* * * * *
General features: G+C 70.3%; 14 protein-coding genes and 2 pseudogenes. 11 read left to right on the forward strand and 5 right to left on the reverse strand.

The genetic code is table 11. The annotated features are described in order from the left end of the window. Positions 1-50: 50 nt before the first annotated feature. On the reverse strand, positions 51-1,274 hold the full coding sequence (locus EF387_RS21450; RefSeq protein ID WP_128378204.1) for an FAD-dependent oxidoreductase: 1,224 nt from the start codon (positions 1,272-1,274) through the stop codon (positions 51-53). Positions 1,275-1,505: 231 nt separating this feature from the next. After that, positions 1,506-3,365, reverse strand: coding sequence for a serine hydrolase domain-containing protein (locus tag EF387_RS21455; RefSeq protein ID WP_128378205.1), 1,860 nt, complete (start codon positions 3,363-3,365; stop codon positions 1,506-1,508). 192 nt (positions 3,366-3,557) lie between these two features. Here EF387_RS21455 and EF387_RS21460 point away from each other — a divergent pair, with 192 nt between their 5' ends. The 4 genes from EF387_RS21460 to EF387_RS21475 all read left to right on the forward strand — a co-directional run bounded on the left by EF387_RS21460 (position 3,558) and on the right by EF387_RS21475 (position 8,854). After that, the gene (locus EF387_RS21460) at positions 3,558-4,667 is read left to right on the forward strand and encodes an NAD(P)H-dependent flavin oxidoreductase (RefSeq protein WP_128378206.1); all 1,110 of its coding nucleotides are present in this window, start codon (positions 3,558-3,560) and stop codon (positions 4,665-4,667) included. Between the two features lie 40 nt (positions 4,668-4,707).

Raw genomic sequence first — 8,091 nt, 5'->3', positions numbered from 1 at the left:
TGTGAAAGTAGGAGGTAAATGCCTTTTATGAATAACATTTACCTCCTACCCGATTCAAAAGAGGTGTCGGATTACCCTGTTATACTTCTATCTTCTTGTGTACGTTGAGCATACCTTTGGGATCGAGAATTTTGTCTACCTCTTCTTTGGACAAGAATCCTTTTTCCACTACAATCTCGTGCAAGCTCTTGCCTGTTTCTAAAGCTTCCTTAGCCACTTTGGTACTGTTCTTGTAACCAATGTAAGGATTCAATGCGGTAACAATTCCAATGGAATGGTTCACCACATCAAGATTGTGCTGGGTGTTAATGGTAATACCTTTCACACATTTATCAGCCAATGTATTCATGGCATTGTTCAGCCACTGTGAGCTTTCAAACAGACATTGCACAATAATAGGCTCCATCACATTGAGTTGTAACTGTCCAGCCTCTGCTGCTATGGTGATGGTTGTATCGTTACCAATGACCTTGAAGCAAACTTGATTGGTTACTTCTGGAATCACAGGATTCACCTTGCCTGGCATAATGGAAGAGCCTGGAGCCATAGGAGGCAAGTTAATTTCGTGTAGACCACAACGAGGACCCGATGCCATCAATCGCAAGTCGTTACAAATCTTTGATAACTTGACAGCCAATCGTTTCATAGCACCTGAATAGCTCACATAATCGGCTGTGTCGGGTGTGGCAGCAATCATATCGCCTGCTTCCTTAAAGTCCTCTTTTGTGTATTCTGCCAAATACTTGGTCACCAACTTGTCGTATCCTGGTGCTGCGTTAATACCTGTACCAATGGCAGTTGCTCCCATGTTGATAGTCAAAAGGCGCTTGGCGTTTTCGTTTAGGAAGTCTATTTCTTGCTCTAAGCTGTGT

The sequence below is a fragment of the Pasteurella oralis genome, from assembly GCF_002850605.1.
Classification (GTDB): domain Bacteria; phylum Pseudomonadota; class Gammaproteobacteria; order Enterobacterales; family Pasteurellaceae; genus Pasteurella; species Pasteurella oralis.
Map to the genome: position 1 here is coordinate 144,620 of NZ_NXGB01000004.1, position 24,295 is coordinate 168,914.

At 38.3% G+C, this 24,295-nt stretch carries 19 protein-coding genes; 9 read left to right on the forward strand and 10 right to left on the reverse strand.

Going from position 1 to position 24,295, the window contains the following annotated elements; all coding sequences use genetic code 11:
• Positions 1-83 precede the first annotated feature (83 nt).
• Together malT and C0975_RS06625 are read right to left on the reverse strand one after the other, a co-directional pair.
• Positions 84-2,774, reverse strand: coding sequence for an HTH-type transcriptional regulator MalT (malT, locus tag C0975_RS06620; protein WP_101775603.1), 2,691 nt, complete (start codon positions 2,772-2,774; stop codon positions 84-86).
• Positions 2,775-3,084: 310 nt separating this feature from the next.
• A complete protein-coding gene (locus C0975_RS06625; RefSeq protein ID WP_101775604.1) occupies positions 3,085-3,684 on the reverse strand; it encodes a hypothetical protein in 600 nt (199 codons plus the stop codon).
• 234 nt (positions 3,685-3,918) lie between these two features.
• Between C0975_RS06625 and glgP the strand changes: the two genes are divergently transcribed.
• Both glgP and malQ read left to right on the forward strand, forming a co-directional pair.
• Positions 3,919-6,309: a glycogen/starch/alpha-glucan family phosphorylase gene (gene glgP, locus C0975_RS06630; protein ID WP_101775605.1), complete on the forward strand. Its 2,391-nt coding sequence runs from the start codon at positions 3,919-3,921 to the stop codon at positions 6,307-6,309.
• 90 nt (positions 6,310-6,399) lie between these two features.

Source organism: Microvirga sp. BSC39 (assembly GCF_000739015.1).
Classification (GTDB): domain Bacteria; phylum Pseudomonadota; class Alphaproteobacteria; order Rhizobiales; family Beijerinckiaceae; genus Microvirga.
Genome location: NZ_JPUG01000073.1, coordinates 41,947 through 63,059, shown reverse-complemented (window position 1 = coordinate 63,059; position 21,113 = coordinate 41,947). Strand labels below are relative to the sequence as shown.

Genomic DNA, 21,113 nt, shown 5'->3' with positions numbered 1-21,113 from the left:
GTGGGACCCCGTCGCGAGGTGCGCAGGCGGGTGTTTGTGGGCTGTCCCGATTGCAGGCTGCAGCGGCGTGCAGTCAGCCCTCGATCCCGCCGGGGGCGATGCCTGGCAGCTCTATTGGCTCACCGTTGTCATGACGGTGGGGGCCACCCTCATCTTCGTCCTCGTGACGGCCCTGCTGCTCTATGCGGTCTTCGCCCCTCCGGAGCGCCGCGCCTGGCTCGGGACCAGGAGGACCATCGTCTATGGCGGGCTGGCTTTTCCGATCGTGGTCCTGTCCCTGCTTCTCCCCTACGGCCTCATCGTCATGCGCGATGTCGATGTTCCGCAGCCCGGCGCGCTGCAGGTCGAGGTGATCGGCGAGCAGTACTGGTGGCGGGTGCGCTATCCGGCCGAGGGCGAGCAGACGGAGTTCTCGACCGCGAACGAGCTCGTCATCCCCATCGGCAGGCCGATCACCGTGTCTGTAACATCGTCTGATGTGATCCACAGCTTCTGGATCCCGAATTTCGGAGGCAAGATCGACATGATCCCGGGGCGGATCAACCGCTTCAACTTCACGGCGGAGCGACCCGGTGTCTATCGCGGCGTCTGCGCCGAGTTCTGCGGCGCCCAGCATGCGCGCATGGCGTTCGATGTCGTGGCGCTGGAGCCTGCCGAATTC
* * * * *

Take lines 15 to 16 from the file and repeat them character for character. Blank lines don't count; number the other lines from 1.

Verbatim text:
• 234 nt (positions 3,685-3,918) lie between these two features.
• Between C0975_RS06625 and glgP the strand changes: the two genes are divergently transcribed.